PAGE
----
"I'm optimistic about it. They did everything they needed to do," said Dave Sullivan, an analyst with the consulting firm AutoPacific. Lincoln showed the MKC to media and analysts last week at the suburban Detroit estate of Henry Ford's son, Edsel, who ran the Lincoln brand in the 1920s and 1930s.
The MKC's arrival closes out an up-and-down year for Lincoln, which was America's top-selling luxury brand two decades ago but lost ground after Ford stopped investing in it. In 2010, Ford began working on a plan to remake the brand.
Lincoln kicked off its comeback last February with a 90-second Super Bowl ad introducing the redesigned and updated MKZ sedan, but because of some quality issues, the MKZ wasn't in showrooms until several months later. Then, the brand was surprised by the high demand for hybrids, so it had to retool its production plans and cut back on hybrid advertising over the summer as supplies ran low.
"It's been a huge learning year," said Matt VanDyke, Lincoln's global marketing director.
Lincoln's U.S. sales were down 3 percent through October, and vehicle research site Edmunds.com said the brand is still getting far less consideration from buyers than German luxury brands like Audi and Mercedes-Benz.
But Lincoln executives point to some successes. It has seen record MKZ sales for six of the last seven months, and Lincoln brand sales were up 38 percent in October after it launched ads comparing the MKZ to the Lexus ES.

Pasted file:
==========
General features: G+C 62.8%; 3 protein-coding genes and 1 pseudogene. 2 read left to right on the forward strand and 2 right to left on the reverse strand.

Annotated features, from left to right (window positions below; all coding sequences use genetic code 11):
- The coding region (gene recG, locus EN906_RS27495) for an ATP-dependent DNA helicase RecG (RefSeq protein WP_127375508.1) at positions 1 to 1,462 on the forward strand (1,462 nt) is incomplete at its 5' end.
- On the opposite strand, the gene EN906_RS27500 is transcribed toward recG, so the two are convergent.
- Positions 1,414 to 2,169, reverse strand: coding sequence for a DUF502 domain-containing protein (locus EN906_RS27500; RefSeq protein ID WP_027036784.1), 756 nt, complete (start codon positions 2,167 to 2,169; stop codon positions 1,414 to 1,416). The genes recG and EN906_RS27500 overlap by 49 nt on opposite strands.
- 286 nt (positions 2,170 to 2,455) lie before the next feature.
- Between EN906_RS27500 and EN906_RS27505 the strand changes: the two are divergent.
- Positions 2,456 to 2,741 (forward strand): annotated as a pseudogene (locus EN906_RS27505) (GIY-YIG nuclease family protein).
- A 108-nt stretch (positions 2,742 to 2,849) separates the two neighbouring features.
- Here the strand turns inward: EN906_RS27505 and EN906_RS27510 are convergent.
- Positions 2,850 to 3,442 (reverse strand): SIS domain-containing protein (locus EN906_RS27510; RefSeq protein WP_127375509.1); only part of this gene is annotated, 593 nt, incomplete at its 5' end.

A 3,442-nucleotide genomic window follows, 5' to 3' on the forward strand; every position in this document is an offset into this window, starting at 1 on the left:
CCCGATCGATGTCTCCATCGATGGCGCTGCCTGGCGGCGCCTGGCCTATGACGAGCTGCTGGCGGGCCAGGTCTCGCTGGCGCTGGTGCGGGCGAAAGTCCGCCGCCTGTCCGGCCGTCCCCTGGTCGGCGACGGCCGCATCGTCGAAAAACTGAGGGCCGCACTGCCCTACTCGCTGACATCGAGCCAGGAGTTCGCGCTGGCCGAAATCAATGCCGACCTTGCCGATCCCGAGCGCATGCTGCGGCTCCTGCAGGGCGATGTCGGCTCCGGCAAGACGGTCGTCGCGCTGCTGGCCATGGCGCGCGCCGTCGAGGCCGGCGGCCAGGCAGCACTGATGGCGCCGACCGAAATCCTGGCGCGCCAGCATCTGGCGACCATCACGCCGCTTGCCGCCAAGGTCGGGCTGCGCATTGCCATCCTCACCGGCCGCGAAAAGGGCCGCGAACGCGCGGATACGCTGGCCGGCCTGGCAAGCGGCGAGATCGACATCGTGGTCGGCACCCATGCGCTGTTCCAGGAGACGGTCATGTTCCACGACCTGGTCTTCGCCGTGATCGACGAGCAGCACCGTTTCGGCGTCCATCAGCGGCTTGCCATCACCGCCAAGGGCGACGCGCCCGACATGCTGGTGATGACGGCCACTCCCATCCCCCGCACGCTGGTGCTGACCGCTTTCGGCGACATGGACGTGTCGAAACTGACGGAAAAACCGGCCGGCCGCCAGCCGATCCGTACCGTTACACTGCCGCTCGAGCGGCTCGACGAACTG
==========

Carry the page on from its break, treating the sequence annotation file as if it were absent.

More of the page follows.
Ford has learned some lessons from the MKZ. The MKC has more knobs on the dashboard, for example, after customers complained about the MKZ's glitch-prone touch pads for climate and volume controls. And while the MKC shares the skeleton of the cheaper Ford Escape, the design — and most of the parts — are completely different. Past Lincolns have been criticized for looking too much like their Ford cousins.
Max Wolff, Lincoln's chief designer, said the company went to great lengths to give the MKC a hand-crafted look that's different from the Escape. The tailgate, for example, is specially hydroformed by a supplier in Canada because Ford's stamping plants can't make such a complicated design.
The base MKC shares a 2.0-liter, 240 horsepower EcoBoost four-cylinder engine with the MKZ. Also available is a new, 2.3-liter, turbocharged four-cylinder with an estimated 275 horsepower. Unlike the MKZ, there's no hybrid version.
The MKC is arriving at the right time. U.S. sales of small luxury SUVs like the MKC are up 25 percent so far this year, making them the fastest growing segment in the luxury market. Sales of the smallest luxury SUVs have more than tripled since 2009 as Baby Boomers downsize from bigger SUVs and younger buyers enter the SUV market.